Methodology

Methodology for indicator calculation

For air pollutants, data officially reported to the European Monitoring and Evaluation Programme (EMEP)/LRTAP Convention have been used. According to reporting requirements, emission figures for all pollutants are available from 1990, and for PM2.5, PM10 and total suspended particles (TSP) from 2000.

Methodology for gap filling

Where a complete time series of emission data has not been reported, data have been gap filled according to the methodologies of the European Environment Agency's (EEA's) European Topic Centre on Air and Climate Change (ETC/ACC). Details of the gap-filling procedure for the air pollutant data set are described in the EU emission inventory report 1990-2017 under the UNECE's Convention on LRTAP (EEA Technical Report No 8/2019).

Methodology references

  • EU emission inventory report European Union emission inventory report 1990-2017 under the UNECE Convention on Long-range Transboundary Air Pollution (LRTAP) , EEA Technical report No 8/2019.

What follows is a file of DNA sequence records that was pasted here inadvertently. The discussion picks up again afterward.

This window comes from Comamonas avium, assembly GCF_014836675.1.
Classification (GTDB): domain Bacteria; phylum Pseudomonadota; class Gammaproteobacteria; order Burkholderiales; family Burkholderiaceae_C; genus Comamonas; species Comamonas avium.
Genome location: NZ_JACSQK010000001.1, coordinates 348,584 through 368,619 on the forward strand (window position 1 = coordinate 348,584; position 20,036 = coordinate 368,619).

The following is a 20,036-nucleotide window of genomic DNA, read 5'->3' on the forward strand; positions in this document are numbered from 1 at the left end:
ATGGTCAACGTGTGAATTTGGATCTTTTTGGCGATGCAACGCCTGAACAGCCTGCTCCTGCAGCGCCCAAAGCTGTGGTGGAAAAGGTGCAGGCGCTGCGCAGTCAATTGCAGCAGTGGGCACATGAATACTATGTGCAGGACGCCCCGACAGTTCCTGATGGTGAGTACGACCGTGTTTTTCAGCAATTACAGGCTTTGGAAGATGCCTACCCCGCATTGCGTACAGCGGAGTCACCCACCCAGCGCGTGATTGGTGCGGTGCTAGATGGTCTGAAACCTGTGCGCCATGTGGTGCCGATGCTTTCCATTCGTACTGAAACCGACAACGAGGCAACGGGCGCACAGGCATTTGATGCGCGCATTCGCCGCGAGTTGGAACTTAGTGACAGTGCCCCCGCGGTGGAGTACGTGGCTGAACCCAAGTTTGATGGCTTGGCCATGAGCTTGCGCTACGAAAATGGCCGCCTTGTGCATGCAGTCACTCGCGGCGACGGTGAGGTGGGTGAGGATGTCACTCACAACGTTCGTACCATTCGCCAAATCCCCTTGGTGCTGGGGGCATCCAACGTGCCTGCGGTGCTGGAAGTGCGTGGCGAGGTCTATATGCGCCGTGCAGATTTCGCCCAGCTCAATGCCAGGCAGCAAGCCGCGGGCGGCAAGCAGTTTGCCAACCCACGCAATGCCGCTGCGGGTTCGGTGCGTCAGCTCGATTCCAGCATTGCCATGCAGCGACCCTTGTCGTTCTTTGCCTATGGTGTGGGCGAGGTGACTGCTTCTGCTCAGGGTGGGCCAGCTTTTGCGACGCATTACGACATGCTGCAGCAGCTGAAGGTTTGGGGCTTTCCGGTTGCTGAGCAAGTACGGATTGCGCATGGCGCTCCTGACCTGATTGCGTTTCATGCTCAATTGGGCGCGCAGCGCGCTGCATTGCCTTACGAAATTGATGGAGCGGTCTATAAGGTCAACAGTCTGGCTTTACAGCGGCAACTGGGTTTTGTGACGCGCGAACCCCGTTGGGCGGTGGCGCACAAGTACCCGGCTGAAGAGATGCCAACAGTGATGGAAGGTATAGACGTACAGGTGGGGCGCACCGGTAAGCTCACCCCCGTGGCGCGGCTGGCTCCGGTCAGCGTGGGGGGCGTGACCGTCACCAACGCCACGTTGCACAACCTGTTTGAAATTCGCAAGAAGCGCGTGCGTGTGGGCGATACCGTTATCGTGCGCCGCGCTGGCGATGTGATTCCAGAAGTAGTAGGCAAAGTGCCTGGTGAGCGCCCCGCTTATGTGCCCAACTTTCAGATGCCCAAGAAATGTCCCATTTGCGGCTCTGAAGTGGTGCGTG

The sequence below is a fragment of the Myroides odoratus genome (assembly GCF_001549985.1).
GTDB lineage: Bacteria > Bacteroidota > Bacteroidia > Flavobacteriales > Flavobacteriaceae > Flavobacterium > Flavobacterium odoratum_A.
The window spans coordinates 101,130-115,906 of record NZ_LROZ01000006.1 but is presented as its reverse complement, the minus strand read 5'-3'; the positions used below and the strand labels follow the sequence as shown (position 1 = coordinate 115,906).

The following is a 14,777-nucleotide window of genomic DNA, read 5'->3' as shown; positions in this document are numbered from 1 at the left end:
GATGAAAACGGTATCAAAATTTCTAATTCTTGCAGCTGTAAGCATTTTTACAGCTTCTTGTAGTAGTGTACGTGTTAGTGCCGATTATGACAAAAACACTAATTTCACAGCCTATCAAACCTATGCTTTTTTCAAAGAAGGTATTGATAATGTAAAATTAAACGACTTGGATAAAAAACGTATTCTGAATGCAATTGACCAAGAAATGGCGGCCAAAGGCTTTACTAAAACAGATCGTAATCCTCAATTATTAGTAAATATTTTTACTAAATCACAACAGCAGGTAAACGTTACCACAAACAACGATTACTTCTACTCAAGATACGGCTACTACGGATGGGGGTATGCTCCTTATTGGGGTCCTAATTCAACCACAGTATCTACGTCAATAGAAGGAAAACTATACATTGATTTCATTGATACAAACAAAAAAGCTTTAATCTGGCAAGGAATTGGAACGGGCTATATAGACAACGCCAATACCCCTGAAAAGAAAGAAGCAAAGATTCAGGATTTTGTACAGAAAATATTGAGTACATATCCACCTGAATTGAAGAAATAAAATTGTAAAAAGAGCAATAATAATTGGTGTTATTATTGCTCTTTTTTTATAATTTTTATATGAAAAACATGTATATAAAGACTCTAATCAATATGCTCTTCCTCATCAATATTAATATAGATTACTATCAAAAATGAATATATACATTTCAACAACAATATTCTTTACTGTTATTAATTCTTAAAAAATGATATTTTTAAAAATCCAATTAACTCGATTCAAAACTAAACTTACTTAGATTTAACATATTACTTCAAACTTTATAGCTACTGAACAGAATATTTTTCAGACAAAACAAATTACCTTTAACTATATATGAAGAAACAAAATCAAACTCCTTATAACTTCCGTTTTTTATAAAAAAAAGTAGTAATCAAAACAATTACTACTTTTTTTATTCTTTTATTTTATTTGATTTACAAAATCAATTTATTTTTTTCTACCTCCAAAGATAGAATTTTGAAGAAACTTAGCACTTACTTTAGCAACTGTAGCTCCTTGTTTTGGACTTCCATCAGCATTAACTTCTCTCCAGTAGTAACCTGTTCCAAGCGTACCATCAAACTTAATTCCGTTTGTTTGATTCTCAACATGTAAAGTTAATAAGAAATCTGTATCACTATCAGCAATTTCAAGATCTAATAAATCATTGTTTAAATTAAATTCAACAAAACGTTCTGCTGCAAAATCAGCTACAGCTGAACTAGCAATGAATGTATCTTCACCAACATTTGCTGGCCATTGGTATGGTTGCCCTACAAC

Uncertainties

Methodology uncertainty

Interpolation/extrapolation procedures are used to gap fill the underlying emission data set.

Data sets uncertainty

For the quantification of uncertainty, the EU LRTAP emissions inventory requires that Member States provide detailed information on uncertainties related to reported emissions data.

Rationale uncertainty

No uncertainty has been specified

Data sources

Other info

DPSIR: Pressure
Typology: Descriptive indicator (Type A - What is happening to the environment and to humans?)
Indicator codes
  • TERM 003
Frequency of updates
Updates are scheduled once per year
EEA Contact Info info@eea.europa.eu